Now that you understand what resources are available in No Man’s Sky, it’s time to discuss how to collect them so you can make progress. You can acquire them directly by mining planets, or you can buy them on the galactic market, which means you need money.
It’s the nature of a vast, procedurally generated universe that we can’t recommend a specific, high-yield farming spot, but because No Man’s Sky’s procedural generation does follow certain rules, we can suggest a few “best practice” tips for sniffing out resource caches.
We could hold out for better prices, but between the gold and the emeril, this is still more than 400,000 units for about 30 minutes’ mining.
No Man's Sky: Where to get a better multi-tool
With multi-tools (and ships), there’s only one real measure by which to say one is better than another, and that’s the number of slots they each have. More slots means more places to install new upgrades (or “Companion Units” on your tool), which is the only way a tool or ship improves its performance.
Repairing the scanner and analysis visor on your starting multi-tool is cheap and beneficial enough to be absolutely worthwhile, but we suggest holding off on installing new Companion Units. Your starting tool, the Experiment C6/4, has only five slots, but as soon as you get off your first planet, you have opportunities to acquire a substantially better model.
Lay out your multi-tool to exploit adjacency bonuses wherever possible.
Throughout the game, you’ll find red wall-mounted terminals selling new multi-tools in space stations and certain planetary buildings. Take a look at the space station or accessible planets in your system to hunt down your first upgrade. If you can’t afford it, use the galactic market, which will often be nearby, to make some money. See below for trading tips.
No Man's Sky: How to upgrade your multi-tool
Once you have a multi-tool you’re happy with, there are two upgrades you should prioritise if you’re looking to improve your resource detection and extraction capabilities. The first of these is scanning technology.
With a scanner equipped on your tool, you can send out a pulse that highlights nearby resource nodes and other points-of-interest in your HUD. The value of this will become apparent when you’re hunting the last resource you need to repair your ship at the very start of the game, but it never stops being useful. You can also improve the range of the pulse your scanner sends out, which will mark many more resources in a single scan. If you add an analysis visor to your multi-tool, you can use it to zoom in and log local flora and fauna for another source of income (see creature hunting, below). Prioritise these upgrades to have a much easier time tracking down not only resources, but wrecked ships, drop pods and other points-of-interest.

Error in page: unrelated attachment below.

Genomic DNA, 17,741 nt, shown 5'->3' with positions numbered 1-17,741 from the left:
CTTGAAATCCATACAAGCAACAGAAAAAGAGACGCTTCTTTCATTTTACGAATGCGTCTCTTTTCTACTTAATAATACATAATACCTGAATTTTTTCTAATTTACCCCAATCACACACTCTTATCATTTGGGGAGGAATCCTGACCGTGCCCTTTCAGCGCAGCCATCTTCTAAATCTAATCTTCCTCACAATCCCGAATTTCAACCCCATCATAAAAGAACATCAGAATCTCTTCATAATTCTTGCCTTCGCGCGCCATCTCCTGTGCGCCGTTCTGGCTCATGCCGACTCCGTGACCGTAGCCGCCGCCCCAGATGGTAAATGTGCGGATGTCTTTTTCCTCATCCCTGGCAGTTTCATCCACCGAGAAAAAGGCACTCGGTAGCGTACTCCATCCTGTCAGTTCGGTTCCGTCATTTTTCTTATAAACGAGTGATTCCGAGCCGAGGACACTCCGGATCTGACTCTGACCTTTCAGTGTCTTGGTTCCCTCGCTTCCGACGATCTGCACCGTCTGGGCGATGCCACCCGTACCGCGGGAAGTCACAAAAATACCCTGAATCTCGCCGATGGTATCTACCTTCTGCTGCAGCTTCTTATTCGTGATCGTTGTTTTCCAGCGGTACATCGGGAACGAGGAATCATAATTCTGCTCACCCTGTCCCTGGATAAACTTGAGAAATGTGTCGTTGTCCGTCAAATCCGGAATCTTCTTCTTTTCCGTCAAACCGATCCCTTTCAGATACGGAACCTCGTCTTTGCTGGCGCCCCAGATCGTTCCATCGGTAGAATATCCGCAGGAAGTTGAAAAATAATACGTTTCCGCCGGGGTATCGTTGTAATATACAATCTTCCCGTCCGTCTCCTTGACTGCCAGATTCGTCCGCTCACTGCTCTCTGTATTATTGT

A decent scanner can mark dozens of resource nodes with each scan.
Some elements take longer to mine than others, and what with your mining beam overheating and running out of juice, there are plenty of obstacles to grind past without making things harder on yourself. A strong laser makes mining a breeze and helps with Sentinels as a bonus. After the scanner, upgrading your multi-tool’s mining beam is one of the best “quality of life” investments you can make.
Note that multi-tool upgrades, just like ship upgrades, get performance bonuses when placed correctly in your tool’s inventory.
Avoid overheating your mining beam with this one cool trick
Hold down the trigger until your mining beam’s heat gauge hits the red. Now release until the beam stops firing. Now fire again. You’ll notice that the heat gauge starts building again from empty. This is how you can use your mining beam almost constantly without overheating it - just release the trigger until the beam stops and the heat gauge will be reset. No need to wait for it to drain naturally.
No Man's Sky: How best to mine planets via mineral slabs
Randomly wandering over the surface of a planet, plucking flowers and mining crystals as and when you stumble across them, is an inefficient way to stockpile resources. Generally, it’ll lead to your inventory filling with small stacks of many different elements. If you’re going for raw efficiency, it’s better to focus on stockpiling just a few plentiful elements.
To that end, look for tall, obelisk-like mineral slabs. Many planets develop these, and they contain large deposits of a range of elements, from heridium to the much more valuable gold, emeril and aluminium. If you find yourself on a planet with some large chunks of the latter, we strongly recommend a few mining runs focusing solely on these. Even from the air, they’re difficult to miss, so use your ship to make things go faster.